Following a year-long effort by student and faculty representatives in the Task Force to Review the Student-to-Student Misconduct Policy, Wellesley College unveiled a new comprehensive Student Sexual Misconduct Policy this summer that establishes an affirmative model for consent and grants fact-finding powers to external investigators in conjunction with the college’s newly-hired Title IX Coordinator, Kathy Stewart.
The policy broadens the scope of influence by Wellesley College in the event and prevention of sexual assault and harassment. According to Assistant Director of Health Education Claudia Trevor-Wright, the document applies to incidents on and off campus and is not limited to incidents involving just Wellesley College students.
“The committee members strove to provide a sort of point of entry into what’s available to you no matter where you find yourself in relation to other students here and at other institutions,” Trevor-Wright said.
While the policy cannot exert judicial influence off campus, it can provide students with confidential resources at Health Services, Stone Center Counseling Services and the Office of Religious and Spiritual Life to aid in the reporting process.
The policy aims to encourage reporting of sexual misconduct on campus. According to the Wellesley College Fire and Safety Report of 2014, there were 12 reported sexual offenses on campus between 2011 and 2013.
While this number may reflect a multitude of factors, like the relatively small size of the student body and a unique campus culture, Assistant Director of Resident Life Don Leach says that the previous policy’s reliance on hearings to determine facts was a deterrent for many students wanting to report sexual misconduct.
“The old process involved students. It also involved faculty and for similar reasons, it creates a barrier to students bringing reports or charges forward… We very intentionally removed students and faculty from our process in handling charges,” Leach commented.
The new adjudication process involves both internal and external investigators, which complies with state and federal regulations like Title IX of the Education Amendments of 1972 and the Campus Sexual Violence Elimination (SaVE) Act.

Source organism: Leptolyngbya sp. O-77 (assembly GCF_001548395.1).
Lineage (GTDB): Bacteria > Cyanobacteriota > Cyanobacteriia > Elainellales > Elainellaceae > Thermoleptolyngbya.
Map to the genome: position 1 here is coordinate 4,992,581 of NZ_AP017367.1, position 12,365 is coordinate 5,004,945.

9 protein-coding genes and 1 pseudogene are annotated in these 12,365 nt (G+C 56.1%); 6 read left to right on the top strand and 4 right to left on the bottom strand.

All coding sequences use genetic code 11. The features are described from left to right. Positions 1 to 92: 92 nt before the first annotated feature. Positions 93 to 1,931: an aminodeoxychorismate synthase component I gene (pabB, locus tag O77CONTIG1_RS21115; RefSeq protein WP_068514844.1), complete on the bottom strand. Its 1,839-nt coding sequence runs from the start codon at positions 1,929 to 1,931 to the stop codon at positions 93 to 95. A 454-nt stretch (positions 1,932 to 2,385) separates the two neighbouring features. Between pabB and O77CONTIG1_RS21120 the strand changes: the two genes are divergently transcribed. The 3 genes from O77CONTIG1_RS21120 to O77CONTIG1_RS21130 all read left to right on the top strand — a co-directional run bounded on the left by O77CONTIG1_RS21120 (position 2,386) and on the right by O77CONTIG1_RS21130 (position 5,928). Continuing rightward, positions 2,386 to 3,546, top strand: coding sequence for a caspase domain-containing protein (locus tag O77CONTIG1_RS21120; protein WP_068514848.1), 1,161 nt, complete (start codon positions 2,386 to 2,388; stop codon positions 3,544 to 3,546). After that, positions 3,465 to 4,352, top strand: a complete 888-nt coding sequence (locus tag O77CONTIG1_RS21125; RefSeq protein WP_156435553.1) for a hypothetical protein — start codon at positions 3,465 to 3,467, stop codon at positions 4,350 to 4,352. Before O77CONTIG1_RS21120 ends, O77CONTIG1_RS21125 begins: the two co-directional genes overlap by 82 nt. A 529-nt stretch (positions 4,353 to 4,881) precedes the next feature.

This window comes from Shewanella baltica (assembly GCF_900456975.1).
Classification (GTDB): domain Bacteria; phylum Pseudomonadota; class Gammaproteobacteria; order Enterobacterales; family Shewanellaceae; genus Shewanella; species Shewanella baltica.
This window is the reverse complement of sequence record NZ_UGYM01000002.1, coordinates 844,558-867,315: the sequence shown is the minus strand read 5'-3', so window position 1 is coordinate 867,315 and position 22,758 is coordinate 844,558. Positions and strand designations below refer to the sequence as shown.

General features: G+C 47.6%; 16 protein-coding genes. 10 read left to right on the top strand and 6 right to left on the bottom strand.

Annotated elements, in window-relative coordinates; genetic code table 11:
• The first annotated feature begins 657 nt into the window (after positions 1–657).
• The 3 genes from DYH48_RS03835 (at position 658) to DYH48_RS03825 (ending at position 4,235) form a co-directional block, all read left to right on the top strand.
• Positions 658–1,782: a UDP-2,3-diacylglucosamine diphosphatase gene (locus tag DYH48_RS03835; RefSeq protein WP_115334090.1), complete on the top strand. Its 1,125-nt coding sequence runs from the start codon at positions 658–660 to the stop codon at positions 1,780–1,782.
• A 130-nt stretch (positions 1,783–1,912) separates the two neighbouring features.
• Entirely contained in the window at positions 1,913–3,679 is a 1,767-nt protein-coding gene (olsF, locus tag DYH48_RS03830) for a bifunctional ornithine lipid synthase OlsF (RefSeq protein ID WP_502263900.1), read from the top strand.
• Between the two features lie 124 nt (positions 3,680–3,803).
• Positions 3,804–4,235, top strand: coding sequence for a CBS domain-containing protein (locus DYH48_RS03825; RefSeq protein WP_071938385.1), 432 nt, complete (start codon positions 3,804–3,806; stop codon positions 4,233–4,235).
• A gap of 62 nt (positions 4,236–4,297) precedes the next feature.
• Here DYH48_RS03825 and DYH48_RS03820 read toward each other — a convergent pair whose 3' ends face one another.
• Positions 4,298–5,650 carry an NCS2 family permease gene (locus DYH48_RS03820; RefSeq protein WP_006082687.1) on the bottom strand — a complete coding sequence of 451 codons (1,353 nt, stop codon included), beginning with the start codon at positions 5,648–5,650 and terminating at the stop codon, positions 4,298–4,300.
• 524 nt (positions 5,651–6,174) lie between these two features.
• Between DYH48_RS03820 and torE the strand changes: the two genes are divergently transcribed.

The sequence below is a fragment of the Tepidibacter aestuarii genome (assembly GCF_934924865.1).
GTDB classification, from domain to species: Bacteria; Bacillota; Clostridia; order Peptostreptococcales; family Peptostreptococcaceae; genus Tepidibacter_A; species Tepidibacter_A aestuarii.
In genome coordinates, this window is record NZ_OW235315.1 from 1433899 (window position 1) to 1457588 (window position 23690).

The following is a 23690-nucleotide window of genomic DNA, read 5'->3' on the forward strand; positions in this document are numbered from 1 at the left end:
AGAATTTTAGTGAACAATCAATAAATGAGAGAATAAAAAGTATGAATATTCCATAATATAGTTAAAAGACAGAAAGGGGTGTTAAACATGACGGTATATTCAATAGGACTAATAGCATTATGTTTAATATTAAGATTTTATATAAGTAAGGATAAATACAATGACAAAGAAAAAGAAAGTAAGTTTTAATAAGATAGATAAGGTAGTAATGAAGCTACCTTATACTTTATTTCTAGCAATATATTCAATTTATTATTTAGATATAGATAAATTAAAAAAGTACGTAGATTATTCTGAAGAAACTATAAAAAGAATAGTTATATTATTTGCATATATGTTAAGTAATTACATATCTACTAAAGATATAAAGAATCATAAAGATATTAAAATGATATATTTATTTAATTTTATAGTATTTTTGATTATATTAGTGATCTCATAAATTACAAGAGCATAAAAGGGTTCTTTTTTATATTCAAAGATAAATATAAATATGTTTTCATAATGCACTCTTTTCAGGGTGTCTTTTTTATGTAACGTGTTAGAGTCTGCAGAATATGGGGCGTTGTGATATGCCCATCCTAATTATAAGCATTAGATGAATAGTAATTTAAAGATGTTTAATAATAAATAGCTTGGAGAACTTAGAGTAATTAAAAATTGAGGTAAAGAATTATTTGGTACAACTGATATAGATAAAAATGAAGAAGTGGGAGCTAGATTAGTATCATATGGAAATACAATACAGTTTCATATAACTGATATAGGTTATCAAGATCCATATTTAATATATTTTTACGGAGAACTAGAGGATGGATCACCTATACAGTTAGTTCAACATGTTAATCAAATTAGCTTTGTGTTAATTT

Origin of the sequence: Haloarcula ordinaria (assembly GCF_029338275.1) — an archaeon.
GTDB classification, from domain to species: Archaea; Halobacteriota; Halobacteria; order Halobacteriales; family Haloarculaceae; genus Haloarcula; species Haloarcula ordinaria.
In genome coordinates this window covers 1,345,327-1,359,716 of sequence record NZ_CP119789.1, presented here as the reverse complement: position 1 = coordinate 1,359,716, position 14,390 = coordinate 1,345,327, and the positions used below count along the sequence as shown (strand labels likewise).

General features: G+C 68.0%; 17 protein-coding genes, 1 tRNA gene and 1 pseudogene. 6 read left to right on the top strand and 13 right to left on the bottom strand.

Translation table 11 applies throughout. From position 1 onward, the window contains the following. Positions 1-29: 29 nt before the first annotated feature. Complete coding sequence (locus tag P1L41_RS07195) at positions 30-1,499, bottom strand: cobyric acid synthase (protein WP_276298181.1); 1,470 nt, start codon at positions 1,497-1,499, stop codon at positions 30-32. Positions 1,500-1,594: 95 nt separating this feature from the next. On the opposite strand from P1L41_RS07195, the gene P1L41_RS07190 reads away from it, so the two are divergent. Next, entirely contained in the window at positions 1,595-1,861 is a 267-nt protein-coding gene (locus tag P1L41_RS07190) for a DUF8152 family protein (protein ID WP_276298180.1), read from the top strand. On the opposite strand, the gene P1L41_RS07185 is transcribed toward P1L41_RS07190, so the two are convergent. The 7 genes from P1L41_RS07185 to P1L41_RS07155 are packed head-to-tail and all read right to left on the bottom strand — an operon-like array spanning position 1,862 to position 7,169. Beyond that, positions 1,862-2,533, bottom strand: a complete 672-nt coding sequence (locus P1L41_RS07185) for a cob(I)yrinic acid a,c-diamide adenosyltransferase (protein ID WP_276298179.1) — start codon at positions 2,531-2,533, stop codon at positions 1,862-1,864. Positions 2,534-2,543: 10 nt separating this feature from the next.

Title IX requires colleges to use impartial investigators to determine facts in a sexual assault or harassment case or else denies federal funding.
The policy also complies with The Campus SaVE Act and the Violence Against Women Act. The Campus SaVE Act requires colleges to provide annual crime and safety reports as well as establishes basic requirements for handling sexual assault and harassment. The Violence Against Women Act heightened the criminal justice system’s response to gender-based crimes such as domestic violence and stalking. However, the Student Sexual Misconduct Policy takes liberties in supplementing legal ambiguities where laws have fallen short, particularly with respect to the standard definition of consent.
Neither Massachusetts law nor federal law establishes a standard definition of consent, leaving Wellesley College the creative freedom to draft its own model. Adopting an affirmative consent model, Wellesley College shifts the burden of proof from the accuser to the accused by applying a “yes means yes” formula to misconduct investigations. The previous, ‘No means no’ formula sought to determine whether the accuser had communicated their unwillingness. Now in order for consent to be granted, parties engaging in sexual activity must communicate “affirmative, voluntary, knowing and continuous agreement,” either verbally or physically. There is no consent if either party is incapacitated.